How do you build a movement?

This article was written by a SolFed member and originally appeared in the "How do you build a movement?" column of the Occupied Times.

The article focuses on a practical approach to organising in which theory follows practice, is designed to appeal beyond a politicised core, and by which a movement is built by achieving concrete and escalating victories.

OT Issue 18 here.

With friends like these who needs enemies?

The trade unions have worked hard over the last twenty years to shed their cloth cap image.  Notions of class struggle, with the unions as the means of organising that struggle, have been dropped as unbefitting the modern era.  The focal point of today’s movement is no longer the workplace but the union head or regional offices. Housed in modern buildings and staffed by professionals, able to offer the best possible service to managers and workers alike, these offices stand as the physical embodiment of  all that is ‘best’ about 21st century trade unions.

New community strategy launched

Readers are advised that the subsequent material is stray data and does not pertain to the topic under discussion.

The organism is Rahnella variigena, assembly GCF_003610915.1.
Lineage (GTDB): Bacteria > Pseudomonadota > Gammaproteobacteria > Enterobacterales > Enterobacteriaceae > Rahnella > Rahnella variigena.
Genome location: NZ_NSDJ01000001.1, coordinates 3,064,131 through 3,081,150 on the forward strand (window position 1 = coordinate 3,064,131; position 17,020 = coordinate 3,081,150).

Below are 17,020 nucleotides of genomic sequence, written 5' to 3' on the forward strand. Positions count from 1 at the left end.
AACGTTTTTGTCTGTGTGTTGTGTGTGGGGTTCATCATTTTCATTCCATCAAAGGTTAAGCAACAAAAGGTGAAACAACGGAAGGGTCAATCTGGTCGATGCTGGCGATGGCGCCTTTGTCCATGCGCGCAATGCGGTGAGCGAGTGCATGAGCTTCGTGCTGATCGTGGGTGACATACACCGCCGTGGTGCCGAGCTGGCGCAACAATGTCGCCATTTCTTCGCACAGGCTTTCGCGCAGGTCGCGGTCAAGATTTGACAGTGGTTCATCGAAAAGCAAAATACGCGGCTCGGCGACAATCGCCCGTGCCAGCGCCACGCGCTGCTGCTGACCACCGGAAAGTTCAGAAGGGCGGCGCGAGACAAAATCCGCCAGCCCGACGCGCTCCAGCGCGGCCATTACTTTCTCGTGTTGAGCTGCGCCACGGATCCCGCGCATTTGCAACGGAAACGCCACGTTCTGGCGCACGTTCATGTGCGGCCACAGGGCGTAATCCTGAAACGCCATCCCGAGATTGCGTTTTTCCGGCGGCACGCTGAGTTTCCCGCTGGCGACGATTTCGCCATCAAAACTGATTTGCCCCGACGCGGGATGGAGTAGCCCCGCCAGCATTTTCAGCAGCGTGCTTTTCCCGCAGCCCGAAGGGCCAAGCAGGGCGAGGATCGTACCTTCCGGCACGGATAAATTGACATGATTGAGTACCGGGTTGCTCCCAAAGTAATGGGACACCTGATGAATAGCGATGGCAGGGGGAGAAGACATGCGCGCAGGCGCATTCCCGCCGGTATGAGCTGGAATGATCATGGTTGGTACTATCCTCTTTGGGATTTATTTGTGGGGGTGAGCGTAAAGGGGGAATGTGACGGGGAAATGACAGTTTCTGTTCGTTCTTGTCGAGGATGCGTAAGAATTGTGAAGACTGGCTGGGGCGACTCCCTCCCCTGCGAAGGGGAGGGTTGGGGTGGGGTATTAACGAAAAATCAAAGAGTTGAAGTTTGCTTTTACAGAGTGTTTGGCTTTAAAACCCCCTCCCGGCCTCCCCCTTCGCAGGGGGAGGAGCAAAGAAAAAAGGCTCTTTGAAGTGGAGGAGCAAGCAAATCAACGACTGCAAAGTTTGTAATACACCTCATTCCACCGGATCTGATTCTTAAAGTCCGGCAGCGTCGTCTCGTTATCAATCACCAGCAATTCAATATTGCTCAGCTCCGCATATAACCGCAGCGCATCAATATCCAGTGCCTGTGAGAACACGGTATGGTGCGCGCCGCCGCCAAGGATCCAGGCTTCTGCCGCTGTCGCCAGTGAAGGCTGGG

SolFed have launched our new community strategy, which comes after months of internal discussions. The strategy mostly existing best practice within the organisation, as well as drawing inspiration from other solidarity-based community organising in the UK and around the world. The strategy sets out the general principles we organise with, before setting out our approach to some of the more common issues we get involved in, from residents associations, anti-fascism and disputes with letting and employment agencies.

SolFed Industrial Strategy

(as amended by National Conference, April 2012)


Solidarity Federation's ultimate aim is a self-managed, stateless society based on the principle of from each according to their ability, to each according to their needs. It is a society where we are no longer just used as a means to an end by bosses wanting to make money from our labour.

As a revolutionary union initiative, the Solidarity Federation seeks to develop into a revolutionary union (anarcho-syndicalist union). We see this as an essential forerunner to such a society. To this end, SF seeks to create a culture of militant opposition to the bosses and the state, controlled by the workers involved. This means picking fights and winning victories, however small, in order to build confidence and a culture of militancy and solidarity which can take on bigger fights.